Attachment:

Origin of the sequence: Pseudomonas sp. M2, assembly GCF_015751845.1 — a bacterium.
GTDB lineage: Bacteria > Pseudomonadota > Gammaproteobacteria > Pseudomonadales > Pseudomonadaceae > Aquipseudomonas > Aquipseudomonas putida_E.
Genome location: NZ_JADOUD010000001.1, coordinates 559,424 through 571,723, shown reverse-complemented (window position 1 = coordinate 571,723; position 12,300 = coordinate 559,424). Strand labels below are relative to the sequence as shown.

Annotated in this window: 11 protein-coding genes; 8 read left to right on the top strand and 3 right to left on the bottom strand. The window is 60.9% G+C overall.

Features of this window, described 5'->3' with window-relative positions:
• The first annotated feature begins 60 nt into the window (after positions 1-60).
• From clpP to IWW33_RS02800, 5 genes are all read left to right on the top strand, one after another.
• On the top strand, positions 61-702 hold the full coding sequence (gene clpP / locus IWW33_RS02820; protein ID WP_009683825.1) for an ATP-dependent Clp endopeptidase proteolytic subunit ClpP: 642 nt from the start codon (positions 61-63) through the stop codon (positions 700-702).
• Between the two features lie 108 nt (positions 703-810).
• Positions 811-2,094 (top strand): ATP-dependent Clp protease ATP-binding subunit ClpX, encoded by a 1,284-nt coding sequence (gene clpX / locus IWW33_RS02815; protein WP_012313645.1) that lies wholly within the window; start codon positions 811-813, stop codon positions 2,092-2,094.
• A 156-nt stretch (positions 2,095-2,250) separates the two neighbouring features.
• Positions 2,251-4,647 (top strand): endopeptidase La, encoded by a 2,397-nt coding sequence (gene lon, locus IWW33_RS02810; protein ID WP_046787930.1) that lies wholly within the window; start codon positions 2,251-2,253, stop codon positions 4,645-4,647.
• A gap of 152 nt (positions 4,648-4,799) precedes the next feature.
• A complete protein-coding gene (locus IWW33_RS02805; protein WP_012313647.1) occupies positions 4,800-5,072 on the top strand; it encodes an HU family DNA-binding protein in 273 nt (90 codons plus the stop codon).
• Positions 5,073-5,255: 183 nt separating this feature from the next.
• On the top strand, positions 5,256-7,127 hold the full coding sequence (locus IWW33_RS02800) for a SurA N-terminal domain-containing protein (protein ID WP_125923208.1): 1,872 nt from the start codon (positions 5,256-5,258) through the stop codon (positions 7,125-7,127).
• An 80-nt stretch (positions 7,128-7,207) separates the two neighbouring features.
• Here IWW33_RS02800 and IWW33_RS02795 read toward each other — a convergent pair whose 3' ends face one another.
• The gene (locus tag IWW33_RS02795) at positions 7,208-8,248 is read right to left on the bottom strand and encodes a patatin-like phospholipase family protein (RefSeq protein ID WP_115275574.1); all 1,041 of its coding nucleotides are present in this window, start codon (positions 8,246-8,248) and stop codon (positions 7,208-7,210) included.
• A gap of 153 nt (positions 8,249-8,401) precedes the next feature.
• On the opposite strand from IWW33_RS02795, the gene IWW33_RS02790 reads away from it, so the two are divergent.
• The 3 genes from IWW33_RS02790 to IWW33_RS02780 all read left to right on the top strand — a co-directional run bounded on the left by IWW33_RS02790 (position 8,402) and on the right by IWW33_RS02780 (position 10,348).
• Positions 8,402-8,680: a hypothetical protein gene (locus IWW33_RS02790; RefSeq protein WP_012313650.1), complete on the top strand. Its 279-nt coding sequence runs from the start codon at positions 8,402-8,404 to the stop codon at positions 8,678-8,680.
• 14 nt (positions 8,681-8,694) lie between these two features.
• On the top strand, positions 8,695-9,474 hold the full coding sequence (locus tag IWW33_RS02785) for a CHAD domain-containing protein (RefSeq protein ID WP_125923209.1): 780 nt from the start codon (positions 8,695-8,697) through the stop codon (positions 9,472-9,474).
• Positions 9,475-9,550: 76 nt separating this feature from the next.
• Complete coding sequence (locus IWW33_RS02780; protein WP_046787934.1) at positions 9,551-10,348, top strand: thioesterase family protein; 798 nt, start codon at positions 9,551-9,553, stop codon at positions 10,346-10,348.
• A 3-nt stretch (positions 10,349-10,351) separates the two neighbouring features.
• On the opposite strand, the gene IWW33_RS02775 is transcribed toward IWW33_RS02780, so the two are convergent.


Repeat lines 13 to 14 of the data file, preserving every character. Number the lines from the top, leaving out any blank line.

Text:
• A gap of 152 nt (positions 4,648-4,799) precedes the next feature.
• A complete protein-coding gene (locus IWW33_RS02805; protein WP_012313647.1) occupies positions 4,800-5,072 on the top strand; it encodes an HU family DNA-binding protein in 273 nt (90 codons plus the stop codon).